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A new game manager plugin has come to Avicus on August 28, 2016, called Atlas. Since the Avicore update, Avicus used Avicore to manage games. Since then, nearly two years have gone by and Avicus has obviously changed dramatically - community has shifted towards the competitive genre, and minigames have become somewhat stale due to the limited features Avicore is able to support. This is what Atlas is aiming to address.

It helps Avicus to properly host games for the competitive Minecraft community in addition to reestablishing the casual gaming community within Avicus in the long run. This is why Atlas has come, and what it makes it so great.

Atlas game manager

Changes Edit

XML Edit

Currently Atlas only supports XML. It may support other markup (YML, JSON, HOSON) in the future, but is unlikely. So all Avicore maps will be converted to Atlas maps.

Translations Edit

Every message sent to a player can be translated. Map developers can even provide translatable messages for team names, objective names, and in game messages and warnings. The documentation website for writing map configuration files supports translations as well. Help get your native language translated at translate.avicus.net.

Objectives Edit

Under Avicore, objectives are defined by the gamemode of the map. For example, only DTM maps can define monuments and only CTW maps can define wool. Atlas maps, on the other hand, can define any number of objectives in one map (monuments, wool, hills, score caps and more all in one map).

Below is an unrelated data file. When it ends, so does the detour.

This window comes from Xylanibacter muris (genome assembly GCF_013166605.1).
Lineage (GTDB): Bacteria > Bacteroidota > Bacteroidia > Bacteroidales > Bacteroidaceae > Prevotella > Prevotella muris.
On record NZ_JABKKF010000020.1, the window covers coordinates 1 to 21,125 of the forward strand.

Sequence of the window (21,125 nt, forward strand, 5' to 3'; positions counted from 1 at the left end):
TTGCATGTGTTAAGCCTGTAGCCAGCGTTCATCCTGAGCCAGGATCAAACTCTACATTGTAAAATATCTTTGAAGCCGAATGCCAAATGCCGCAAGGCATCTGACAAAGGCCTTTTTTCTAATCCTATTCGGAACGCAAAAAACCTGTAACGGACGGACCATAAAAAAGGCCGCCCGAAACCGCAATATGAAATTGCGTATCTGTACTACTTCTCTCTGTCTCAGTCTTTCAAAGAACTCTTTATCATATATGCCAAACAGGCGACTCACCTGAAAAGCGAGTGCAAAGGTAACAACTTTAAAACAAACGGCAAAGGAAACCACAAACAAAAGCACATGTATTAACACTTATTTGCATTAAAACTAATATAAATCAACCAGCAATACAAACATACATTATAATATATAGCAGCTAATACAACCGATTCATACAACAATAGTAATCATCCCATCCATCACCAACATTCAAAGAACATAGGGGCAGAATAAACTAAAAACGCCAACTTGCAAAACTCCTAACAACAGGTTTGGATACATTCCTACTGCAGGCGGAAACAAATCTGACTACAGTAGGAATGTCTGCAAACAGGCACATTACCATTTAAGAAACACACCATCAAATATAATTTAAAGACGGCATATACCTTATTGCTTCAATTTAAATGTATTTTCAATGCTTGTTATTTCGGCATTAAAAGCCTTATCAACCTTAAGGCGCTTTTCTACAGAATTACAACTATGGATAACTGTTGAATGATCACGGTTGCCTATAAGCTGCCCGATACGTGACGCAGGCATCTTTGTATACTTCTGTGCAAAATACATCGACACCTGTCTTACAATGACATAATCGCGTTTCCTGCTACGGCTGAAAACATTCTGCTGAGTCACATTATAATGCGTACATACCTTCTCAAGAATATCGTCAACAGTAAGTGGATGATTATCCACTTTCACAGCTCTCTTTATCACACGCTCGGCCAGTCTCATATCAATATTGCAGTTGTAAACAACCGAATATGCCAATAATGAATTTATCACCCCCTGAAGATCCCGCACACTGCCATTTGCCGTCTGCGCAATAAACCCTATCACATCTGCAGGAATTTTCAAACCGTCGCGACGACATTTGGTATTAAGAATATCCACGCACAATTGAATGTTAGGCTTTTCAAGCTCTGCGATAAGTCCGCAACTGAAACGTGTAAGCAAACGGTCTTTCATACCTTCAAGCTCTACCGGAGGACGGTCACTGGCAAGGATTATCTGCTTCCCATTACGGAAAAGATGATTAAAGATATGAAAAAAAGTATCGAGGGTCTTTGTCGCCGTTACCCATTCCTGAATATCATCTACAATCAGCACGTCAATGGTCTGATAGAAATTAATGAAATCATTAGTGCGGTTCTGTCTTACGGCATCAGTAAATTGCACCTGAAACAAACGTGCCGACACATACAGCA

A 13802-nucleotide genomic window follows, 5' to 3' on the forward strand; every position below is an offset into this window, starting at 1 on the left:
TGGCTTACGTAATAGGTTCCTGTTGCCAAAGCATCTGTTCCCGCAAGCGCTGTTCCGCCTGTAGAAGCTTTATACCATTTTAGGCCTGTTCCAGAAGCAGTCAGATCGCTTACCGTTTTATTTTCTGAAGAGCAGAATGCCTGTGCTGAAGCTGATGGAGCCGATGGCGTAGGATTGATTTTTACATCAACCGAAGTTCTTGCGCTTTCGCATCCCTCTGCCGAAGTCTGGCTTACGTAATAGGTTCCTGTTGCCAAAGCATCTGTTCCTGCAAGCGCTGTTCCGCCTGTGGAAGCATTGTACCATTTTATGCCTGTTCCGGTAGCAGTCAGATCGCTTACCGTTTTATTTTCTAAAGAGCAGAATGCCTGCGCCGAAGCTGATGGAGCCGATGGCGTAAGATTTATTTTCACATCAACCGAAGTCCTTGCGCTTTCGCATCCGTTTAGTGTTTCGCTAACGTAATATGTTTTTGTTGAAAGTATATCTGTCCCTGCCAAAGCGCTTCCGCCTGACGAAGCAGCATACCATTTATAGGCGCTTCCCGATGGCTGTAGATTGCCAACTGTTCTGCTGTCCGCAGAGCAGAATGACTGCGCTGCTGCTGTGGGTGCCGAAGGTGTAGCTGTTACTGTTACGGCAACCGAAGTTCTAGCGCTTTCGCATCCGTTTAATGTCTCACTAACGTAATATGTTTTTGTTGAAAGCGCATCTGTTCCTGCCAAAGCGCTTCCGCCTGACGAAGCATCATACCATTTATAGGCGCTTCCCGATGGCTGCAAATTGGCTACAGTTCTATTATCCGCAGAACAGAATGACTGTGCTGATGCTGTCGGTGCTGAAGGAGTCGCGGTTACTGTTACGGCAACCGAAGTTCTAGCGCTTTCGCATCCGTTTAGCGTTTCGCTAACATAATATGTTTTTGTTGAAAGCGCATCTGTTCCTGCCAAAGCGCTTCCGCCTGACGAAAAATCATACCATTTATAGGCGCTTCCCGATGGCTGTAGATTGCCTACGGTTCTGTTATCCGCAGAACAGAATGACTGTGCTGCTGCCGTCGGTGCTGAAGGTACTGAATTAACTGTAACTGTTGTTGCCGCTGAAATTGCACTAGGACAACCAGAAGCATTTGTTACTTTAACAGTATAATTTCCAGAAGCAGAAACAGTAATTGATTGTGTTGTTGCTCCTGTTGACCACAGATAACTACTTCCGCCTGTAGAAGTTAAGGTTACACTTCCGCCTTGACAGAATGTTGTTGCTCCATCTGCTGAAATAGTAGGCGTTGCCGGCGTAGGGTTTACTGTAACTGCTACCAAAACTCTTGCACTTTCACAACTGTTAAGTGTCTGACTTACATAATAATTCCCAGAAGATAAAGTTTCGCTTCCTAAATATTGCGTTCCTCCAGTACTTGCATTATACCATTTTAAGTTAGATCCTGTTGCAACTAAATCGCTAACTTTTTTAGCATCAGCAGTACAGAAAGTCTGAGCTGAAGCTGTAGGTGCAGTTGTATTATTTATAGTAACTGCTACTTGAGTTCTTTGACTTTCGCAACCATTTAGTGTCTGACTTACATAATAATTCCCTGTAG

New tab list Edit

The tab list has been organized to show teams, spectators and game information more clearly.

No death screen Edit

The death screen has been disabled and replaced with a popup message. Upon dying during a match, a player can now spectate the game until they desire to respawn (map developers can toggle this).

More modules/elements Edit

There are many more features available in Atlas of which map developers should take advantage.

  • Zones: A zone is a region that has special qualities. For example, it can give an item or a potion effect to a player when entering an area. Or, it might want to define team bases where only one team can enter and are exempt from player damage.
  • More regions: Points, cuboids, cylinders, circles, spheres, joined, translated, inverted, intersected, subtracted, above, below void and more regions are available. See the Atlas documentation for a complete and descriptive list.
  • Spawns: Spawns are used to define where a player should be teleported to and what items they should be given when they appear in the map or respawn after a death. Many types of regions can be specified here.
  • Better objectives: More options for wool and monuments are provided. Some examples include: monuments as a region as opposed to a single block, monuments as any type of material instead of obsidian, optional fireworks upon completion, and disable crafting of wool. See the docs for more information!
  • Hills: Avicus has scrapped the “capture the hill” behavior of hills and now provides hill objectives. Teams compete for control of any number of hills by having members of their team possess one for a certain amount of time.
  • Events, conditions and triggers: These three map elements allow players to modify almost any event that occurs during a match. The documentation explains how to take advantage of events.

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